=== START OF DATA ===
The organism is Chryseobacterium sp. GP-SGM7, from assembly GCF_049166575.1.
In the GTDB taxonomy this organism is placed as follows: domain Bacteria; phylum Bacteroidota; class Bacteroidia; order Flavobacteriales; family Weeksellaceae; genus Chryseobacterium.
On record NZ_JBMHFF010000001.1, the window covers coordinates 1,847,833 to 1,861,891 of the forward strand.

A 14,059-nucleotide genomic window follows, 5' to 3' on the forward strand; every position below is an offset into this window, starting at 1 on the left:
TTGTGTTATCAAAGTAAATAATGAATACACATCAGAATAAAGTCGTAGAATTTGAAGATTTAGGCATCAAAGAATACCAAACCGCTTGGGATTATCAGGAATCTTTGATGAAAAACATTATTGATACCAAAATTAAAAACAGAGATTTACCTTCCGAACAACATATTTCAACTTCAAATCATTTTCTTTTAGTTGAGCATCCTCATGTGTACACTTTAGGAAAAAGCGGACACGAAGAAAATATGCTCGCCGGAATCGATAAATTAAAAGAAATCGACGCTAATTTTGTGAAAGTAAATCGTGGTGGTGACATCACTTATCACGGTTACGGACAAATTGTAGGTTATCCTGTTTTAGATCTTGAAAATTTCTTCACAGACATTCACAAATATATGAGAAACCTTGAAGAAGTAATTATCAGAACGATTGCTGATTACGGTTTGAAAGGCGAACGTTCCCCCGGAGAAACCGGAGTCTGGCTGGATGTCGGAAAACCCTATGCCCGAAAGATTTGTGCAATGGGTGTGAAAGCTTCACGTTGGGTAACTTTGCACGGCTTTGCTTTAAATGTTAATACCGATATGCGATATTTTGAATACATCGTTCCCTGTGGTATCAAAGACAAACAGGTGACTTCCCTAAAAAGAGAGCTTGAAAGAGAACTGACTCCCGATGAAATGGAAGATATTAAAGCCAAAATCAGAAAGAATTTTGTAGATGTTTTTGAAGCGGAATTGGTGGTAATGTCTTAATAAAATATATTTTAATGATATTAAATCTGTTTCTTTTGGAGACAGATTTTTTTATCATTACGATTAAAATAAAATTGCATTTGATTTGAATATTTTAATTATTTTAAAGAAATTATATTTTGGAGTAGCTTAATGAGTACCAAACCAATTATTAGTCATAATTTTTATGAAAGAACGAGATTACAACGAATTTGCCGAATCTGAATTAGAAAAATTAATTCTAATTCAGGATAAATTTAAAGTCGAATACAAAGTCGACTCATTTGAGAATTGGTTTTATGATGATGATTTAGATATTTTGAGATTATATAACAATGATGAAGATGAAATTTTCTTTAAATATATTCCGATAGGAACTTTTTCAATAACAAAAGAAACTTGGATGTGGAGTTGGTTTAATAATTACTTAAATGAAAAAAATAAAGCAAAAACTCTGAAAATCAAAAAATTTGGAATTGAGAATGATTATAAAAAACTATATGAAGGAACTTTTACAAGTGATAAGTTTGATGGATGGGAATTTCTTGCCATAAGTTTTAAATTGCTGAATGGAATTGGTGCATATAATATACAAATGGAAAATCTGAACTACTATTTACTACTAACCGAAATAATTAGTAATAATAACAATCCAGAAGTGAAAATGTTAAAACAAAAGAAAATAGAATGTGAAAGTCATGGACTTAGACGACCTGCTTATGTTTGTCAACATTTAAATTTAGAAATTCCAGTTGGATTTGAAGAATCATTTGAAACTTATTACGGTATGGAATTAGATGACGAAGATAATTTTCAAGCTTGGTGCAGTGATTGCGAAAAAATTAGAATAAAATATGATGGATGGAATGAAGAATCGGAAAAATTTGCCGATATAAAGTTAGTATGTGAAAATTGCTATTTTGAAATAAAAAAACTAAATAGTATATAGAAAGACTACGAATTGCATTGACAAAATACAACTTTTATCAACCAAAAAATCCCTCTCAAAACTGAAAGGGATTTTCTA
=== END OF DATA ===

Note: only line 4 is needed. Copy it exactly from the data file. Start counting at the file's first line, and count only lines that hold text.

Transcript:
A 14,059-nucleotide genomic window follows, 5' to 3' on the forward strand; every position below is an offset into this window, starting at 1 on the left: